What it comes down to is this: they’re afraid of the past and they’re afraid of the present and they’re afraid for the future.
I could go on, but frankly this endless parade of depressing dread, this nameless unreasoning unjustified terror, this fear of fear, is getting more than a little tedious.
For these people fear has become habit.
Their fearful grandparents were wrong eighty years ago and they’re still wrong today.
They’ve always been with us, the fearful. They were here right at the beginning of the country, back then they were telling us how nothing could be done, that we’d better not make problems for Ol’ King George, that we should be afraid. And after it was over, after America had won her freedom, they were afraid to admit that they’d be afraid to join up in the first place.
They were here eighty years ago when FDR gave his speech, back then they were telling us to fear our neighbors and our government and the bogeyman in the closet, that the problems couldn’t solved, that the nation was done for.
And they’re here with us today. And it’s the same old fear. Yesterday, for example, instead of facing the problem of gun violence with courage and a will to find real workable solutions, a handful of cowards in the Senate attempted to filibuster the debate so they could hide from the problem. Because they were afraid. Case in point, Democrat from Alaska Mark Begich – who isn’t actually opposed to gun control, but who is absolutely terrified of getting thrown out of office by angry gun toting Sarah Palin worshipping Alaskans. So much for principles.
You can’t fix the problem if you can’t talk about it.
Hell, you can’t even define what the problem is, if you can’t talk about it.
Begich has just about as much fortitude as my white cat. He’s a long-tailed cat in a state full of Conservative rocking chairs. The look on his face yesterday makes me think he ought to be peering wild eyed out from under a couch.
The fact of the matter is this: There is nothing to fear.
None of the problems we face require divine intervention. We don’t need to do a rain dance or beseech God to deliver us or to smite our enemies. We’re fully capable of solving our problems on our own. Asking God to solve our problems, to just wave his big magic God stick and make it all better, is a childish cop out. It’s an admission of cowardice and an inability to face the world and roll up your sleeves and take care of business.
None of the problems require us to secede or for us to dissolve the Union or declare an end to the grand experiment. That’s the coward’s way out. Democracy takes courage and will and effort. Quitting takes none of those things.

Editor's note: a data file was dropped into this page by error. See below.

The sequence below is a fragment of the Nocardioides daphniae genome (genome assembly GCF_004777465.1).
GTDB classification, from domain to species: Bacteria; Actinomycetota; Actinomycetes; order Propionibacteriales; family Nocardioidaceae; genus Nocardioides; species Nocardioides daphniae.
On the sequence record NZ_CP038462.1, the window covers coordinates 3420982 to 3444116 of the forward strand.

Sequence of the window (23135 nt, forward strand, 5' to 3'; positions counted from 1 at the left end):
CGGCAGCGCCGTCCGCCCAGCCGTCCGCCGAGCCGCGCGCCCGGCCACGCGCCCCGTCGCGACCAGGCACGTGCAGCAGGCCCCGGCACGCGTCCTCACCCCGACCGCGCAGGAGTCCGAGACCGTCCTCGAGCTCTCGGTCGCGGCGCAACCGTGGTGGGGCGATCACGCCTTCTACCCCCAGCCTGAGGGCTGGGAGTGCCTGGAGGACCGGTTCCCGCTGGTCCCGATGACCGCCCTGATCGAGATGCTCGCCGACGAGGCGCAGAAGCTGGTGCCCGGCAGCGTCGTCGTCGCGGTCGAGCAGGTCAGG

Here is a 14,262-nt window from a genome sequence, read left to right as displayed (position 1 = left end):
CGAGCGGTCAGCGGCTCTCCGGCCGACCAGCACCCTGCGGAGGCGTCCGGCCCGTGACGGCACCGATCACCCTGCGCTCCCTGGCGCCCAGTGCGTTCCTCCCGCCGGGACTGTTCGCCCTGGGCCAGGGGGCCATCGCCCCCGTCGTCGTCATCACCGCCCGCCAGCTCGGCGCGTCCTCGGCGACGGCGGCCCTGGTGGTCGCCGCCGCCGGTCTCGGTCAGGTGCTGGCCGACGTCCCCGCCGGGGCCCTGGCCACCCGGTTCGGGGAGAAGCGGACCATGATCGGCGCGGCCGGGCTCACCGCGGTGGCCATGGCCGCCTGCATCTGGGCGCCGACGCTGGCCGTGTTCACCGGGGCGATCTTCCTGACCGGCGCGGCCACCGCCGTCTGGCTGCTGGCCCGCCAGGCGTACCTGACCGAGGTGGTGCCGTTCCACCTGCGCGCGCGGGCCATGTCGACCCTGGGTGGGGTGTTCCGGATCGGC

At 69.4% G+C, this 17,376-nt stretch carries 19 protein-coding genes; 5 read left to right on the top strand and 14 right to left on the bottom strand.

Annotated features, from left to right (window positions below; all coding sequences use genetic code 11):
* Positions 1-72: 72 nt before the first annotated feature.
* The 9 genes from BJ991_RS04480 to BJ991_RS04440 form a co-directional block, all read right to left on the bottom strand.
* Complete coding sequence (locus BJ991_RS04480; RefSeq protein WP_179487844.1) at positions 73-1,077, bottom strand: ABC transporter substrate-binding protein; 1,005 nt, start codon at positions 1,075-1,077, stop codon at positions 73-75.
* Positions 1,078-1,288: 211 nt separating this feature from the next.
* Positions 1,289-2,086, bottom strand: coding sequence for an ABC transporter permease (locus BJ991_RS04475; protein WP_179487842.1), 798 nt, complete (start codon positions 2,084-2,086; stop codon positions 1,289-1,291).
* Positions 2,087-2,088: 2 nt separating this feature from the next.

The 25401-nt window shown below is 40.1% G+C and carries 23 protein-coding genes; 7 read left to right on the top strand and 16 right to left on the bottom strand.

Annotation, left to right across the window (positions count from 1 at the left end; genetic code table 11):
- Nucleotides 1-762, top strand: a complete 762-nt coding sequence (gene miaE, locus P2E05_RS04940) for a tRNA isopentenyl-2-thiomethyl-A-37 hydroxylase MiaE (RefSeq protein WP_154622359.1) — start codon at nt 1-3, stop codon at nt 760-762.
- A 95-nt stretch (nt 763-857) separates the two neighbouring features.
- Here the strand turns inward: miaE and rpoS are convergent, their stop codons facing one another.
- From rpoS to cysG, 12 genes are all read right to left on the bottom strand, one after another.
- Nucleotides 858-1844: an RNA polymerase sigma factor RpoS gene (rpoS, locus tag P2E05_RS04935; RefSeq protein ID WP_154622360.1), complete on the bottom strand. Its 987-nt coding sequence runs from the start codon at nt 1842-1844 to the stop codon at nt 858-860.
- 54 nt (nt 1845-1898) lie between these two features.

None of these problems require revolution or taking our guns to Washington or shooting down our neighbors. Our ancestors rebelled against tyranny, and after they had won their freedom they designed themselves a system of government that was based on compromise, on flexibility, on courage and intellect and reason. They built us a system that could be changed without revolution, without war and bloodshed and killing our neighbors. That was the whole damned point.
Of the problems we face today, gun violence, North Korea, climate change, energy, the economy, jobs, all are solvable. Every single one. Many of these problems have more than one solution. And if we don’t get it right the first time, we’ll keep at it until we do get it right – providing we face the problem instead of cowering under the couch like my stupid white cat.
Up above, I said that I didn’t bring the ShopKat into my house because I didn’t want her to be afraid, I didn’t want her to learn it from the other cats. I didn’t want her to pick up the indoor cats’ fear, their everyday terror at mundane things, the nameless shapeless dread that defines their very existence.
Of course, it’s entirely possible that the reverse might happen, that Stupid and Tubby would draw courage from the little fearless ShopKat and stop jumping at their own tails.
I don’t know.
It’s hard to tell with cats.
But, see, here’s the thing, we are not cats.
Fear, like hatred, is learned. And, again like hatred, fear becomes habit.
Cats may be slaves to their nature, but we are not – at least we don’t have to be.
We can choose.
In the end, you can choose to be afraid.
Or you can choose to be fearless.
It’s entirely up to you.
You can find the entire text of FDR’s inaugural address here, along with an audio recording. I highly recommend that every American read the transcript. If you didn’t know better, the world, the fear, that Roosevelt describes could be right here, right now, today.
As I said, the more things change…